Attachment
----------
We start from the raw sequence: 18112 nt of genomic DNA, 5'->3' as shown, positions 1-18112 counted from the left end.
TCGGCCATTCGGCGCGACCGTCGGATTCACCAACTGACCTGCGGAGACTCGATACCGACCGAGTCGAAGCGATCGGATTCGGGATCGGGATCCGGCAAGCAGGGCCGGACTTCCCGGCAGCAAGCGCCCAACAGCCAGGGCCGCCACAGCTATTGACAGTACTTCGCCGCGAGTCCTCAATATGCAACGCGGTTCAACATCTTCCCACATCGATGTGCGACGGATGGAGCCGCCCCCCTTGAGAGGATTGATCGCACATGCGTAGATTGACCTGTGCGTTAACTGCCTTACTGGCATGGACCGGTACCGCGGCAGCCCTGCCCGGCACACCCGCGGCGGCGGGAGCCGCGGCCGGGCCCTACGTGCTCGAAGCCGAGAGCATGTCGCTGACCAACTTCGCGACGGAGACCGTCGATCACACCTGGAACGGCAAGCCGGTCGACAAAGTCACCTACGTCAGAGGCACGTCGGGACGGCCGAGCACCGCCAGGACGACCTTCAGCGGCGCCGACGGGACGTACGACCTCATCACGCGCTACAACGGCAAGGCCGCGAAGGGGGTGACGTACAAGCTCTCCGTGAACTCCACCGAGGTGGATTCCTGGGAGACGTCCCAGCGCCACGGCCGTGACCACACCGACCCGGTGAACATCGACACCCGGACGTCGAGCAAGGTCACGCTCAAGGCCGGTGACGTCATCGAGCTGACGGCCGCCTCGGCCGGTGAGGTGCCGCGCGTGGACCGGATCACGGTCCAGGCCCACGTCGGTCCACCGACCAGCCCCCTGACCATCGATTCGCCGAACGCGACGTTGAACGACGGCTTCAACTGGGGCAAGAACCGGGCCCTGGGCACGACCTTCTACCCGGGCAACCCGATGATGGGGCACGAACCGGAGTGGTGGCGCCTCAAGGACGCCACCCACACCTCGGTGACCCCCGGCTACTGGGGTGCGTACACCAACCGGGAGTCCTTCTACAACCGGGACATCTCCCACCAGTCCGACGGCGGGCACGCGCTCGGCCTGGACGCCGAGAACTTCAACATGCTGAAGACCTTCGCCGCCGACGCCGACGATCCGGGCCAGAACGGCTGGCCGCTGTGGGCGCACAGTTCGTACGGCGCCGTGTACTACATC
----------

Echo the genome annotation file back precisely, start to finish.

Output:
We start from the raw sequence: 18112 nt of genomic DNA, 5'->3' as shown, positions 1-18112 counted from the left end.
TCGGCCATTCGGCGCGACCGTCGGATTCACCAACTGACCTGCGGAGACTCGATACCGACCGAGTCGAAGCGATCGGATTCGGGATCGGGATCCGGCAAGCAGGGCCGGACTTCCCGGCAGCAAGCGCCCAACAGCCAGGGCCGCCACAGCTATTGACAGTACTTCGCCGCGAGTCCTCAATATGCAACGCGGTTCAACATCTTCCCACATCGATGTGCGACGGATGGAGCCGCCCCCCTTGAGAGGATTGATCGCACATGCGTAGATTGACCTGTGCGTTAACTGCCTTACTGGCATGGACCGGTACCGCGGCAGCCCTGCCCGGCACACCCGCGGCGGCGGGAGCCGCGGCCGGGCCCTACGTGCTCGAAGCCGAGAGCATGTCGCTGACCAACTTCGCGACGGAGACCGTCGATCACACCTGGAACGGCAAGCCGGTCGACAAAGTCACCTACGTCAGAGGCACGTCGGGACGGCCGAGCACCGCCAGGACGACCTTCAGCGGCGCCGACGGGACGTACGACCTCATCACGCGCTACAACGGCAAGGCCGCGAAGGGGGTGACGTACAAGCTCTCCGTGAACTCCACCGAGGTGGATTCCTGGGAGACGTCCCAGCGCCACGGCCGTGACCACACCGACCCGGTGAACATCGACACCCGGACGTCGAGCAAGGTCACGCTCAAGGCCGGTGACGTCATCGAGCTGACGGCCGCCTCGGCCGGTGAGGTGCCGCGCGTGGACCGGATCACGGTCCAGGCCCACGTCGGTCCACCGACCAGCCCCCTGACCATCGATTCGCCGAACGCGACGTTGAACGACGGCTTCAACTGGGGCAAGAACCGGGCCCTGGGCACGACCTTCTACCCGGGCAACCCGATGATGGGGCACGAACCGGAGTGGTGGCGCCTCAAGGACGCCACCCACACCTCGGTGACCCCCGGCTACTGGGGTGCGTACACCAACCGGGAGTCCTTCTACAACCGGGACATCTCCCACCAGTCCGACGGCGGGCACGCGCTCGGCCTGGACGCCGAGAACTTCAACATGCTGAAGACCTTCGCCGCCGACGCCGACGATCCGGGCCAGAACGGCTGGCCGCTGTGGGCGCACAGTTCGTACGGCGCCGTGTACTACATC